Thankfully, the writer continues and tells us exactly how to avoid these potential disasters.  Hebrews 12:2, “We do this by keeping our eyes on Jesus, the originator and perfecter of our faith.”

Fixing my “eyes” on the Lord is not simply so he can feel good about himself, although I believe he does enjoy it.  It is a safe guard against things that weigh me down, slow me down, entangle me and hinder me.

The tooth of the matter

Last night my daughter lost her first tooth.  It was an exciting moment.  The tooth had been loose for quite some time.  It wobbled while she talked.  She moved it back and forth with her tongue.  It had become so loose in the last week or so that I couldn’t figure out how it was staying in her mouth at all.  But as I put her to bed last night, the weeks of anticipation finally climaxed and the tooth came out.  She was so excited.  She jumped out of bed and ran to the bathroom mirror so she could look at the new gap in her smile.  She ran down stairs to show her mom.

I know it is silly, but I was a bit emotional.  I was emotional because she was so excited about it, and that was touching to me in some way.  I was emotional because it seems like just yesterday my wife and I were excited that her teeth were starting to come in and it reminded me how quickly time passes.  I was emotional because it reminded me of how temporary all of this is.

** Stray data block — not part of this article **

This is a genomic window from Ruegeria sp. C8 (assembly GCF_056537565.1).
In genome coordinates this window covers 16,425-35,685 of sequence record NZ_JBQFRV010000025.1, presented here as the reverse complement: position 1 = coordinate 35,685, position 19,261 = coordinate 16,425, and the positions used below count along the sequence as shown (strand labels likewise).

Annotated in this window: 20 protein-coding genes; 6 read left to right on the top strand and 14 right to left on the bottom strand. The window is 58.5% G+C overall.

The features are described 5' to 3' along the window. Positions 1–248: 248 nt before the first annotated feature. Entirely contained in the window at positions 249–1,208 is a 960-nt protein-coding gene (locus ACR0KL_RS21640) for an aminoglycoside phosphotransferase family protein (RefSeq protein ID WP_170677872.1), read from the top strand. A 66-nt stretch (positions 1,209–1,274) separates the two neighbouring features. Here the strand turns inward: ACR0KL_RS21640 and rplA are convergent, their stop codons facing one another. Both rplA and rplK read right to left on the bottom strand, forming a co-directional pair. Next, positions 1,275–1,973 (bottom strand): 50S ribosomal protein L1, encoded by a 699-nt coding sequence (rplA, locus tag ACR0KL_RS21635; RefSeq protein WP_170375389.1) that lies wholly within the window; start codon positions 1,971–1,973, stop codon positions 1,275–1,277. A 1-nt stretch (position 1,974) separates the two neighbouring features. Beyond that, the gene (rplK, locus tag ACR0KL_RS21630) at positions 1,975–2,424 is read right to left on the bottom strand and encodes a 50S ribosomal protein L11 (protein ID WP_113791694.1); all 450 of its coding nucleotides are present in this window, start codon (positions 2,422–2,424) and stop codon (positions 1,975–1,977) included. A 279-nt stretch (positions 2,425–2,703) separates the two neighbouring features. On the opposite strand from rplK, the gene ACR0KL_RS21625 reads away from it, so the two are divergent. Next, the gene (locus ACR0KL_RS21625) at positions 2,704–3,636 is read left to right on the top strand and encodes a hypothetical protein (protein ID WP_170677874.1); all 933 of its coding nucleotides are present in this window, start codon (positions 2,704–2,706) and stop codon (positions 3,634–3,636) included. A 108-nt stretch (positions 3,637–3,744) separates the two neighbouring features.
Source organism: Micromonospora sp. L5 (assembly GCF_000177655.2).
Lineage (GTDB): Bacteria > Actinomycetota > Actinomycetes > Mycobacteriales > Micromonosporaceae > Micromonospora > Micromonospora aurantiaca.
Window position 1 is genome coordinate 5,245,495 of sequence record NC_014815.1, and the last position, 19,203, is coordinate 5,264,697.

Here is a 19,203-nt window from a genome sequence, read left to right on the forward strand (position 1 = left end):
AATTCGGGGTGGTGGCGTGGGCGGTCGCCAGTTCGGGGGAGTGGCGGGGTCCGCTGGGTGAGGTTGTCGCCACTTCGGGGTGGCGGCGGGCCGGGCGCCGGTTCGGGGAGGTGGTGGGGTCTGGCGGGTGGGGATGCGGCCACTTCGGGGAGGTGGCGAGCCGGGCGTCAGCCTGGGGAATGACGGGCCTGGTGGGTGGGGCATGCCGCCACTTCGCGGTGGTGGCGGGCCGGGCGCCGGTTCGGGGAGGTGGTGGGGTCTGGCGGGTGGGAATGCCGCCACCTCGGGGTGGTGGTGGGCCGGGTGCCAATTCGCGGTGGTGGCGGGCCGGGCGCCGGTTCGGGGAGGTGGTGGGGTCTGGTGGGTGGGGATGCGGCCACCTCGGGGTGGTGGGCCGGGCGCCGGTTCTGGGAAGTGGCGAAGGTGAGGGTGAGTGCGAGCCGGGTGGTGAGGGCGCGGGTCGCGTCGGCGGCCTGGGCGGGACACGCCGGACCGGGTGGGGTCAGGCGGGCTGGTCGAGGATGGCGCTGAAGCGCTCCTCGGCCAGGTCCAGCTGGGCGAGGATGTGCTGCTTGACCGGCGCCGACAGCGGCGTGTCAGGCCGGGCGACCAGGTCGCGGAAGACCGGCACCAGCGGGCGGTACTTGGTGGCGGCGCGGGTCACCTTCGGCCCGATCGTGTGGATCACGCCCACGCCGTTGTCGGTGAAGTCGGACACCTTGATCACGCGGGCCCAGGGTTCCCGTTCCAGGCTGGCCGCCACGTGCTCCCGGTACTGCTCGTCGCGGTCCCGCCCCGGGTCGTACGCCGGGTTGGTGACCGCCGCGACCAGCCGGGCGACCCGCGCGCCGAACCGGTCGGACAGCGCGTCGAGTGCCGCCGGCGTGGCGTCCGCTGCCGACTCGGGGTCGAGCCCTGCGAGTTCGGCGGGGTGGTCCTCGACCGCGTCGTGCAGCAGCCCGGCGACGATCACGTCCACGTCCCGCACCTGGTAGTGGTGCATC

Jesus warned us about how temporary things are. In Luke 21:33 he says, “Heaven and earth shall pass away.”   Jesus was not trying to simply remind us that things won’t last forever, he was trying to direct our focus to what will.  If he had left things right there it would be a bit depressing, but he went on to say, “my words shall not pass away.”

I can get pretty sentimental about the passing of time.  So much so that a child’s tooth falling out causes me to tear up.  I think it is good to be aware of how quickly time passes. But instead of allowing it to stir up sadness in my heart, I am going to allow it to be a reminder of what is permanent and of my need for His Word.